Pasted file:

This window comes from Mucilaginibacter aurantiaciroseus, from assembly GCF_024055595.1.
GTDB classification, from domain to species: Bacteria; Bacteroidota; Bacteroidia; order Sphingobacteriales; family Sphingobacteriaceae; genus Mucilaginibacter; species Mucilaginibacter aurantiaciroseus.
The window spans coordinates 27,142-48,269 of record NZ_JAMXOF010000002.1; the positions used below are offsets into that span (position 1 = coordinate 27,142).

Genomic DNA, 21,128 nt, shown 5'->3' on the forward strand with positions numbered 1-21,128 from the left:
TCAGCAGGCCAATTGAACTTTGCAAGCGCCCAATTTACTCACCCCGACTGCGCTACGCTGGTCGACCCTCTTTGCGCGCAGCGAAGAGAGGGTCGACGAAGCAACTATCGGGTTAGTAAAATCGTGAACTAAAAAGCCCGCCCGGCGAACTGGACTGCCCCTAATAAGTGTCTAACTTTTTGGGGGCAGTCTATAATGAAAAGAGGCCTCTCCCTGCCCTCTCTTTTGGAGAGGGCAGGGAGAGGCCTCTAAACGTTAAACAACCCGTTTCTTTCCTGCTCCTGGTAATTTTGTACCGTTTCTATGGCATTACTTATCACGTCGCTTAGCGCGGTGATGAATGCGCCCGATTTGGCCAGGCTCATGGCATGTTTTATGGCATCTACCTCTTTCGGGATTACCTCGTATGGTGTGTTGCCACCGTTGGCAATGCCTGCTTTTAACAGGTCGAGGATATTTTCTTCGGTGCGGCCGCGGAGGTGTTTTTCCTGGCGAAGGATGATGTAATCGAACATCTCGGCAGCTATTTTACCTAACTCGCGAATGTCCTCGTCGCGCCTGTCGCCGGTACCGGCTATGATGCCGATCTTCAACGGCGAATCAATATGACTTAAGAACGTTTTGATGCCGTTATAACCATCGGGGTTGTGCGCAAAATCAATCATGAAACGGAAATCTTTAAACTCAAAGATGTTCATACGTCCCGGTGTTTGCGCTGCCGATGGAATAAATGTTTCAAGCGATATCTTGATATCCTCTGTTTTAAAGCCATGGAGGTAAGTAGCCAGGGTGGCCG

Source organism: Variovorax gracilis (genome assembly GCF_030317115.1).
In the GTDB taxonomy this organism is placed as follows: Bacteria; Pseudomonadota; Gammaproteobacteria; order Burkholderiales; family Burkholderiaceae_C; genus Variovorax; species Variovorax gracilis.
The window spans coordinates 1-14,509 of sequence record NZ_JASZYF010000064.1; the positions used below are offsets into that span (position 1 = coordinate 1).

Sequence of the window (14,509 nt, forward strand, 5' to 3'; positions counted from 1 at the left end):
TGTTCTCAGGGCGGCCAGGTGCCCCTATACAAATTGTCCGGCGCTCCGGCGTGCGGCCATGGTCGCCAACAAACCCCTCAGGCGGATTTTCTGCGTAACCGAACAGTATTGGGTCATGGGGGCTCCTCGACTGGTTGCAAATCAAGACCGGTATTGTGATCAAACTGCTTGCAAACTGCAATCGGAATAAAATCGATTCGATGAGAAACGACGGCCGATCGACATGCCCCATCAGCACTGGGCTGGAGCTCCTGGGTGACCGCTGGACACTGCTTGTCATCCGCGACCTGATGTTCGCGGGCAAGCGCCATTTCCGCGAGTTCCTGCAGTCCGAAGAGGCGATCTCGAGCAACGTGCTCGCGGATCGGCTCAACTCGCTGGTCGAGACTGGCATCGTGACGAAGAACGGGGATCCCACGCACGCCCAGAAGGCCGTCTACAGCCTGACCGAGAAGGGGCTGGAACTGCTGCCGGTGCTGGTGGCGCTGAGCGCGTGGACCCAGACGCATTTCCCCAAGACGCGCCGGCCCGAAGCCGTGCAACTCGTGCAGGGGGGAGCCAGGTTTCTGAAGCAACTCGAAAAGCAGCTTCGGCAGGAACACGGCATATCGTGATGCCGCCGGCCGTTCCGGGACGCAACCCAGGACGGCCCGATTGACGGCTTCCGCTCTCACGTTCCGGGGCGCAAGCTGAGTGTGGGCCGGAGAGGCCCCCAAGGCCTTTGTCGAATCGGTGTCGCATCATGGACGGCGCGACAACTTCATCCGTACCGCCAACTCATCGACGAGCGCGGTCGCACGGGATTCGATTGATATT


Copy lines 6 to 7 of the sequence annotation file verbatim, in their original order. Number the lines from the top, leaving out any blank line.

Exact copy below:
Source organism: Variovorax gracilis (genome assembly GCF_030317115.1).
In the GTDB taxonomy this organism is placed as follows: Bacteria; Pseudomonadota; Gammaproteobacteria; order Burkholderiales; family Burkholderiaceae_C; genus Variovorax; species Variovorax gracilis.